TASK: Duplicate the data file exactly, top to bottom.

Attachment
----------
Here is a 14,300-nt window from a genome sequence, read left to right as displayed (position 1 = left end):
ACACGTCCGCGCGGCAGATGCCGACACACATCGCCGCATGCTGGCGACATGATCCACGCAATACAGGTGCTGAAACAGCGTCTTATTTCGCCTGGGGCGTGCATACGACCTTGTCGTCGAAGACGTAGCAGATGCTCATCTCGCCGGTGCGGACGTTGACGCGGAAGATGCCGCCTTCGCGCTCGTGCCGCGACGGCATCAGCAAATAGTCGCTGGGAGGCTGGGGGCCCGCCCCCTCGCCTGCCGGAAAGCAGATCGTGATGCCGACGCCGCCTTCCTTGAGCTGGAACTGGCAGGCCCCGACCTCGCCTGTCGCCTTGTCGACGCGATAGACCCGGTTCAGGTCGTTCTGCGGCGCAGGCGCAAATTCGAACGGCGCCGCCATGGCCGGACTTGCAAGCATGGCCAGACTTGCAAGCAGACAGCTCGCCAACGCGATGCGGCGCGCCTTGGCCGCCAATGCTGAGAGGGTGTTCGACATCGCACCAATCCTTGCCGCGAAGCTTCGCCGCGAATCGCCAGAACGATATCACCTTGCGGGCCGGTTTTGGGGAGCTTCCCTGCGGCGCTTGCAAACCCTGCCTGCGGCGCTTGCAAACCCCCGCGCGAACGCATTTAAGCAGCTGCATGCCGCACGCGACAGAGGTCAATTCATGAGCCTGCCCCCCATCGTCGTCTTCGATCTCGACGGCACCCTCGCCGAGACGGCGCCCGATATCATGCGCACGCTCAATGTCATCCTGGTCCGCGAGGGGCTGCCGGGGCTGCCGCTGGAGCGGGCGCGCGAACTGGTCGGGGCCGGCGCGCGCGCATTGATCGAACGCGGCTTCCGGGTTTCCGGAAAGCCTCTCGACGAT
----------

Here is a 14,300-nt window from a genome sequence, read left to right as displayed (position 1 = left end):
ACACGTCCGCGCGGCAGATGCCGACACACATCGCCGCATGCTGGCGACATGATCCACGCAATACAGGTGCTGAAACAGCGTCTTATTTCGCCTGGGGCGTGCATACGACCTTGTCGTCGAAGACGTAGCAGATGCTCATCTCGCCGGTGCGGACGTTGACGCGGAAGATGCCGCCTTCGCGCTCGTGCCGCGACGGCATCAGCAAATAGTCGCTGGGAGGCTGGGGGCCCGCCCCCTCGCCTGCCGGAAAGCAGATCGTGATGCCGACGCCGCCTTCCTTGAGCTGGAACTGGCAGGCCCCGACCTCGCCTGTCGCCTTGTCGACGCGATAGACCCGGTTCAGGTCGTTCTGCGGCGCAGGCGCAAATTCGAACGGCGCCGCCATGGCCGGACTTGCAAGCATGGCCAGACTTGCAAGCAGACAGCTCGCCAACGCGATGCGGCGCGCCTTGGCCGCCAATGCTGAGAGGGTGTTCGACATCGCACCAATCCTTGCCGCGAAGCTTCGCCGCGAATCGCCAGAACGATATCACCTTGCGGGCCGGTTTTGGGGAGCTTCCCTGCGGCGCTTGCAAACCCTGCCTGCGGCGCTTGCAAACCCCCGCGCGAACGCATTTAAGCAGCTGCATGCCGCACGCGACAGAGGTCAATTCATGAGCCTGCCCCCCATCGTCGTCTTCGATCTCGACGGCACCCTCGCCGAGACGGCGCCCGATATCATGCGCACGCTCAATGTCATCCTGGTCCGCGAGGGGCTGCCGGGGCTGCCGCTGGAGCGGGCGCGCGAACTGGTCGGGGCCGGCGCGCGCGCATTGATCGAACGCGGCTTCCGGGTTTCCGGAAAGCCTCTCGACGAT